Miranda Hinkley (in the studio): Finally, we come to Leonardo the scientist. It was during his 18-year-stay in Milan that Leonardo embarked on his studies of human anatomy. The results are documented in the exhibition in a wonderful collection of drawings, which see the artist explore every corner of the body, from the wiring of the nervous system to the functions of the brain itself.

Martin Kemp, the world renowned expert on Leonardo, has made a particular study of Leonardo as scientist – and chose two drawings from the exhibition to tell us more about this aspect of the artist’s work. The first shows the exterior of a human skull, the second what Leonardo thought was going on inside.

Martin Kemp: Leonardo, we know, is interested in art and a range of sciences, particularly anatomy, and the anatomy, clearly it comes partly out of his work as an artist, you know how does the body function? This skull drawing, dated 1489, so it’s a key moment for us in his anatomical work and it’s really the start of his serious anatomical investigations about the age of 37 or so. And here he’s looking at the outside of the skull with incredible precision... and tracking some of blood vessels. The skull is probably rather a battered skull... it’s not one from a fresh cadaver, as it were; it’s probably one that’s come up from a graveyard and it’s missing some teeth and so on.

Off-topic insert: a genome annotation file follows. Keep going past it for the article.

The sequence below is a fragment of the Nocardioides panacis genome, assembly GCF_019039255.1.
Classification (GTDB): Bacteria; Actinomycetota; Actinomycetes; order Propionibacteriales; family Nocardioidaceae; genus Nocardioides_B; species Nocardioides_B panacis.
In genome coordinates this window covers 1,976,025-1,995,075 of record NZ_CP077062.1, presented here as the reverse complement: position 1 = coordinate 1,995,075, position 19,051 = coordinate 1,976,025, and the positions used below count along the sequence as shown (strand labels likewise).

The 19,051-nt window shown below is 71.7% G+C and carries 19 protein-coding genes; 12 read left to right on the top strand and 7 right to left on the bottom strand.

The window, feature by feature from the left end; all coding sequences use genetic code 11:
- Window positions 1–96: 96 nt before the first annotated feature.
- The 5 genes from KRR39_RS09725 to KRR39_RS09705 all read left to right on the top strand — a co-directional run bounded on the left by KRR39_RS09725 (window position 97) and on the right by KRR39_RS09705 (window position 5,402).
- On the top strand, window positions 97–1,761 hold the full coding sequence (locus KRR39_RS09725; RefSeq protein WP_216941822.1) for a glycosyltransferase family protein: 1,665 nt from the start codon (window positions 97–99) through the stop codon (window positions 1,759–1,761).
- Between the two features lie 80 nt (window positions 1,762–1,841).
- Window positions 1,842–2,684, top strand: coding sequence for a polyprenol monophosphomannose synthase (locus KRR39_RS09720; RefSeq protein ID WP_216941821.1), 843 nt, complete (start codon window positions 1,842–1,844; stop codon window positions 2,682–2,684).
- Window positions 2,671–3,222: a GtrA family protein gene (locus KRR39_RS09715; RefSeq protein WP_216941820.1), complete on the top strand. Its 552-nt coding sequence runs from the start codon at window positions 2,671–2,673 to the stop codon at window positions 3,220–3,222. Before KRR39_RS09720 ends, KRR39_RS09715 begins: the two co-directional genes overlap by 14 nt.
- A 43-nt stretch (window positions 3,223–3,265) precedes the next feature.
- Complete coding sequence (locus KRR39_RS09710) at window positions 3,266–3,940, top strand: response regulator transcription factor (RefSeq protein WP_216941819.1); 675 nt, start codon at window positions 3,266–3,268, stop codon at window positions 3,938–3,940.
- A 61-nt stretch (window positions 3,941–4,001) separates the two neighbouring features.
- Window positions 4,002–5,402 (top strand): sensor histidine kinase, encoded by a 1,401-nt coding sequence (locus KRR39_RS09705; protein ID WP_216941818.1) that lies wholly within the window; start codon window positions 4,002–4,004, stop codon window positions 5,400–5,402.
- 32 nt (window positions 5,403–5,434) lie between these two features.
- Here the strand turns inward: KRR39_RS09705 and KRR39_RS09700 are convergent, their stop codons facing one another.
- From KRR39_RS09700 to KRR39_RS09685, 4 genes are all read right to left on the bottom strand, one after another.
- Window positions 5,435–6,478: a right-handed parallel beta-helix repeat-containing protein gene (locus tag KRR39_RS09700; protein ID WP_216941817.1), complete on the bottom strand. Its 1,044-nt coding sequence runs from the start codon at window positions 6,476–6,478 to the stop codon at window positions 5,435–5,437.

Getting hold of anatomical material was difficult – but Leonardo, when he had the opportunity, did. But we look at this and think, oh yes, this will do the art very well, but in fact what’s he really interested in 1489 is what’s going on inside the skull... he’s interested in the eye, the brain, the mental processes. At the beginning of the exhibition, we’ve got this extraordinary drawing of the sectioning of the human head to show what’s going on in the brain – this in a way opens the exhibition, and it’s a very good one, because Leonardo is so interested in sight, in thought, in imagination – all these things. So behind all the paintings here, there is all this brain work going on.